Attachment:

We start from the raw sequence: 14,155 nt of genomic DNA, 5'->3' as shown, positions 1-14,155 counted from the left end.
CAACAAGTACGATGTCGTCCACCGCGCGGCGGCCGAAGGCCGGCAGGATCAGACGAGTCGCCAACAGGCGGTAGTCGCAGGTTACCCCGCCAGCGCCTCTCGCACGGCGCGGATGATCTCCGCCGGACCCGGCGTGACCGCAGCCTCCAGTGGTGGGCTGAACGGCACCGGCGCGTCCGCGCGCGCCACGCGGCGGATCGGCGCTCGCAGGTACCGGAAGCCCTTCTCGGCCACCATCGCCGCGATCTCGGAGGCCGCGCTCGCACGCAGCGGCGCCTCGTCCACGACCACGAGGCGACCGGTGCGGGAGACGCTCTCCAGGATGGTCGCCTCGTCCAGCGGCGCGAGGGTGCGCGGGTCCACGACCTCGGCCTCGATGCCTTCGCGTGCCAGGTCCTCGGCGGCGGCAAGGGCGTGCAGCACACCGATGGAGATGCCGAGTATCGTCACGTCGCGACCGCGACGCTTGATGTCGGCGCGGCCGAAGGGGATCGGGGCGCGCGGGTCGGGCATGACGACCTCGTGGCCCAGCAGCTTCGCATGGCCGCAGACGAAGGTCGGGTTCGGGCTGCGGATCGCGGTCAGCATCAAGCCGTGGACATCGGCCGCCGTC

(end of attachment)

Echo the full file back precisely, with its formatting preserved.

We start from the raw sequence: 14,155 nt of genomic DNA, 5'->3' as shown, positions 1-14,155 counted from the left end.
CAACAAGTACGATGTCGTCCACCGCGCGGCGGCCGAAGGCCGGCAGGATCAGACGAGTCGCCAACAGGCGGTAGTCGCAGGTTACCCCGCCAGCGCCTCTCGCACGGCGCGGATGATCTCCGCCGGACCCGGCGTGACCGCAGCCTCCAGTGGTGGGCTGAACGGCACCGGCGCGTCCGCGCGCGCCACGCGGCGGATCGGCGCTCGCAGGTACCGGAAGCCCTTCTCGGCCACCATCGCCGCGATCTCGGAGGCCGCGCTCGCACGCAGCGGCGCCTCGTCCACGACCACGAGGCGACCGGTGCGGGAGACGCTCTCCAGGATGGTCGCCTCGTCCAGCGGCGCGAGGGTGCGCGGGTCCACGACCTCGGCCTCGATGCCTTCGCGTGCCAGGTCCTCGGCGGCGGCAAGGGCGTGCAGCACACCGATGGAGATGCCGAGTATCGTCACGTCGCGACCGCGACGCTTGATGTCGGCGCGGCCGAAGGGGATCGGGGCGCGCGGGTCGGGCATGACGACCTCGTGGCCCAGCAGCTTCGCATGGCCGCAGACGAAGGTCGGGTTCGGGCTGCGGATCGCGGTCAGCATCAAGCCGTGGACATCGGCCGCCGTC